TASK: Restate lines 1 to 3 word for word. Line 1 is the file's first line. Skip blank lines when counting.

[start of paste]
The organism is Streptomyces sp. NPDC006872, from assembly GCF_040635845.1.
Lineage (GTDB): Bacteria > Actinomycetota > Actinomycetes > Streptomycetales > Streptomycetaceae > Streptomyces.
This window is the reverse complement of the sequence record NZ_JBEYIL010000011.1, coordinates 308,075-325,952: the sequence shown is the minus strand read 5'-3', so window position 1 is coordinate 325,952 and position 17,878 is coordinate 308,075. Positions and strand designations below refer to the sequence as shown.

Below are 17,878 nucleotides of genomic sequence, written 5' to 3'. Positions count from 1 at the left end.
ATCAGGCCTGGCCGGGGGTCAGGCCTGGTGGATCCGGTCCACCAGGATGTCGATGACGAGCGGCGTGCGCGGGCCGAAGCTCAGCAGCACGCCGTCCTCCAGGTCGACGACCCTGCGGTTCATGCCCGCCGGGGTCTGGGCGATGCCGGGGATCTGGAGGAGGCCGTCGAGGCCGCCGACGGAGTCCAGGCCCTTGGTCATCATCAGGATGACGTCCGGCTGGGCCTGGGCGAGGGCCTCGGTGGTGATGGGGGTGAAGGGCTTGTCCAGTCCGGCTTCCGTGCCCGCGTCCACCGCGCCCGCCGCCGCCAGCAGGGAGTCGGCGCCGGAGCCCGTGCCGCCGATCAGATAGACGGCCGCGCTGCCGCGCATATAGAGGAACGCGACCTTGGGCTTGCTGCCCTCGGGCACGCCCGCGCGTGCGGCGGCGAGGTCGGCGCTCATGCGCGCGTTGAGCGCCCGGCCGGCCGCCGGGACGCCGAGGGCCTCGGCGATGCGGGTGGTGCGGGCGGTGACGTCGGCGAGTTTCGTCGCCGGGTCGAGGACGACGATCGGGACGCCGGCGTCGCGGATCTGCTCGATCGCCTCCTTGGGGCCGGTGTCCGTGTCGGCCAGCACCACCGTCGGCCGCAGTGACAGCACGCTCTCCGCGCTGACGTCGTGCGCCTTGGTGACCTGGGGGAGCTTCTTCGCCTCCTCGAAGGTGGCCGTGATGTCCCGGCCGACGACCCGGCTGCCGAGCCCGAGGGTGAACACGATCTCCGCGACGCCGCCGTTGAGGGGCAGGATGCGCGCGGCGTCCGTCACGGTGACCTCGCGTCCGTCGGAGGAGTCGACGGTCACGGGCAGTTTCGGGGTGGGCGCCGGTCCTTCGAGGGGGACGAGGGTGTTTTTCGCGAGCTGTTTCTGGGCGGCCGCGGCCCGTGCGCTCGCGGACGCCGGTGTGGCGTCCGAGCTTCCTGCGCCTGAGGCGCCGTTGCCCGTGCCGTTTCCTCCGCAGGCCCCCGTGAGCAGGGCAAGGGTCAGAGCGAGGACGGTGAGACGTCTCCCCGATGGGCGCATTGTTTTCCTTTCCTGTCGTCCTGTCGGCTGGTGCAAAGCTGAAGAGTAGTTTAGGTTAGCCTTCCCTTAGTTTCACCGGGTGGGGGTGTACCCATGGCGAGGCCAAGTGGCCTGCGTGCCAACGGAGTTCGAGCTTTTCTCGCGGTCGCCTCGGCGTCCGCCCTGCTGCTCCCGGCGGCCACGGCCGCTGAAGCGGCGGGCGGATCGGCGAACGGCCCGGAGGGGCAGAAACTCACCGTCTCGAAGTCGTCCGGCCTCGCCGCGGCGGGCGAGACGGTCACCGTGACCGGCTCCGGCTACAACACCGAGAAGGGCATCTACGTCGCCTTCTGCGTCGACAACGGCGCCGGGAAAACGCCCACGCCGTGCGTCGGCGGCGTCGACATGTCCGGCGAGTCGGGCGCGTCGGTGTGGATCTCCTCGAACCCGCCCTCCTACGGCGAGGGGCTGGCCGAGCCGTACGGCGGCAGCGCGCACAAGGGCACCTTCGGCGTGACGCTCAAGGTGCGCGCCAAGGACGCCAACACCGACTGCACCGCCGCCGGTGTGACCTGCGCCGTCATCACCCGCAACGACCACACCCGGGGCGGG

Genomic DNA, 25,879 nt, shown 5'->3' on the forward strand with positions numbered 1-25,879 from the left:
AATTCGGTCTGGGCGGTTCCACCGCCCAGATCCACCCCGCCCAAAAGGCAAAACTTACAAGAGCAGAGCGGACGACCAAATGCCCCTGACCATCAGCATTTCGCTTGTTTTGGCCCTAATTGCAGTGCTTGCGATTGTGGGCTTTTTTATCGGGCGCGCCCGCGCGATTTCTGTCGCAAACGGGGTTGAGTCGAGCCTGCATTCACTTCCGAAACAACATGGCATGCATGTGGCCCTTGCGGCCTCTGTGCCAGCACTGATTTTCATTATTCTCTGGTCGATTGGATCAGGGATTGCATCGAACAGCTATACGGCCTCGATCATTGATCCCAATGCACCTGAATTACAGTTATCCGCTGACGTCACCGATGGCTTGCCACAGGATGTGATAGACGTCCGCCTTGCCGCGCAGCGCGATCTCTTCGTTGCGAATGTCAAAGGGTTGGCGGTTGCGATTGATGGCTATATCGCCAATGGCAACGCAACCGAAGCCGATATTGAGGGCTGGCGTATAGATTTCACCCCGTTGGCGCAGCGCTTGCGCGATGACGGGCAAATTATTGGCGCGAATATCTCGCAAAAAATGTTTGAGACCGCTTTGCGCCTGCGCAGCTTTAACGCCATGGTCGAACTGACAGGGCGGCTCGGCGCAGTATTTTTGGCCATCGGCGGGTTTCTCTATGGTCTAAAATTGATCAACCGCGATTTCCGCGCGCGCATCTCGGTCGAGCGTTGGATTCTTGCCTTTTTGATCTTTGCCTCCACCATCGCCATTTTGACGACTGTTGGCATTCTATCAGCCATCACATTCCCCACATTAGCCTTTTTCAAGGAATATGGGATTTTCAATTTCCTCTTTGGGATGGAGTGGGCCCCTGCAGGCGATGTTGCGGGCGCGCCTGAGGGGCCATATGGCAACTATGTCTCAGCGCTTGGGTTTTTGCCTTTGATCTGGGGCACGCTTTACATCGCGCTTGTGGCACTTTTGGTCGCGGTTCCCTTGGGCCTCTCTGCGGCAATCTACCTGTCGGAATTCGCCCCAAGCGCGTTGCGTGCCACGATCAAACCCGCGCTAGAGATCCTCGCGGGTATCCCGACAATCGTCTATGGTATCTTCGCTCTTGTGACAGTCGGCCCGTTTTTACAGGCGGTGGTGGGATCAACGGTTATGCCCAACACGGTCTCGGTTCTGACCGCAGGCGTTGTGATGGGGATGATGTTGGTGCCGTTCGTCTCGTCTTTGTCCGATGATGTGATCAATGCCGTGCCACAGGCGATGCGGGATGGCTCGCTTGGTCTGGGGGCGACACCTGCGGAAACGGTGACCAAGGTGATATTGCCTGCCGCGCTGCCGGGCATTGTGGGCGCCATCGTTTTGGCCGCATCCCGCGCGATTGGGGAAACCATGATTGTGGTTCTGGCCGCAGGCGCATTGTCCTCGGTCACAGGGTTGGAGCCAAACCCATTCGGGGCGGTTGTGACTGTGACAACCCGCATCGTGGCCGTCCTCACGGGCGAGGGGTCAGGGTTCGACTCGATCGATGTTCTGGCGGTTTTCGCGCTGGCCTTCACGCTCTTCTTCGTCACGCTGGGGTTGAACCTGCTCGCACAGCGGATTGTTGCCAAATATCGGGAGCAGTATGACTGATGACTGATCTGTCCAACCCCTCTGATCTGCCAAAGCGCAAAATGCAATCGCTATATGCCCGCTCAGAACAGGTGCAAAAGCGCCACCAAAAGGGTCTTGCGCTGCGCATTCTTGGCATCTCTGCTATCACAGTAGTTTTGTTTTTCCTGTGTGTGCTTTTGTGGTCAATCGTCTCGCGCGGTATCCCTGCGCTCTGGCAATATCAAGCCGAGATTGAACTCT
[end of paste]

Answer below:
The organism is Streptomyces sp. NPDC006872, from assembly GCF_040635845.1.
Lineage (GTDB): Bacteria > Actinomycetota > Actinomycetes > Streptomycetales > Streptomycetaceae > Streptomyces.
This window is the reverse complement of the sequence record NZ_JBEYIL010000011.1, coordinates 308,075-325,952: the sequence shown is the minus strand read 5'-3', so window position 1 is coordinate 325,952 and position 17,878 is coordinate 308,075. Positions and strand designations below refer to the sequence as shown.